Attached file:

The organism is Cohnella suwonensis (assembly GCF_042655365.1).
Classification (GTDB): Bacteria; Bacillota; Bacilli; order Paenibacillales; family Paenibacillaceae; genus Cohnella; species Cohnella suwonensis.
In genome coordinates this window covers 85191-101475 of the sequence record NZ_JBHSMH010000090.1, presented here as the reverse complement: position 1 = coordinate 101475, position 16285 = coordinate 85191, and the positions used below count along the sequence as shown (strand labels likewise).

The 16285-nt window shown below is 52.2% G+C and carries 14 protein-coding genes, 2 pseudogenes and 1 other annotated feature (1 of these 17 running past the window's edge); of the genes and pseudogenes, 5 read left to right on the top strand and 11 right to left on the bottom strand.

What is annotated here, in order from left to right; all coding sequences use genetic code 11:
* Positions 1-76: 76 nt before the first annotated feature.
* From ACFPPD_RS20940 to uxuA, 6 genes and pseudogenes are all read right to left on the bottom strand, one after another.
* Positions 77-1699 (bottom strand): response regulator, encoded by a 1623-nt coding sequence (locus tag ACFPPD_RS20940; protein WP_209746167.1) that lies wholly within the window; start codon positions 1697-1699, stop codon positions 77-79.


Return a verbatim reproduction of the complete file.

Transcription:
The organism is Cohnella suwonensis (assembly GCF_042655365.1).
Classification (GTDB): Bacteria; Bacillota; Bacilli; order Paenibacillales; family Paenibacillaceae; genus Cohnella; species Cohnella suwonensis.
In genome coordinates this window covers 85191-101475 of the sequence record NZ_JBHSMH010000090.1, presented here as the reverse complement: position 1 = coordinate 101475, position 16285 = coordinate 85191, and the positions used below count along the sequence as shown (strand labels likewise).

The 16285-nt window shown below is 52.2% G+C and carries 14 protein-coding genes, 2 pseudogenes and 1 other annotated feature (1 of these 17 running past the window's edge); of the genes and pseudogenes, 5 read left to right on the top strand and 11 right to left on the bottom strand.

What is annotated here, in order from left to right; all coding sequences use genetic code 11:
* Positions 1-76: 76 nt before the first annotated feature.
* From ACFPPD_RS20940 to uxuA, 6 genes and pseudogenes are all read right to left on the bottom strand, one after another.
* Positions 77-1699 (bottom strand): response regulator, encoded by a 1623-nt coding sequence (locus tag ACFPPD_RS20940; protein WP_209746167.1) that lies wholly within the window; start codon positions 1697-1699, stop codon positions 77-79.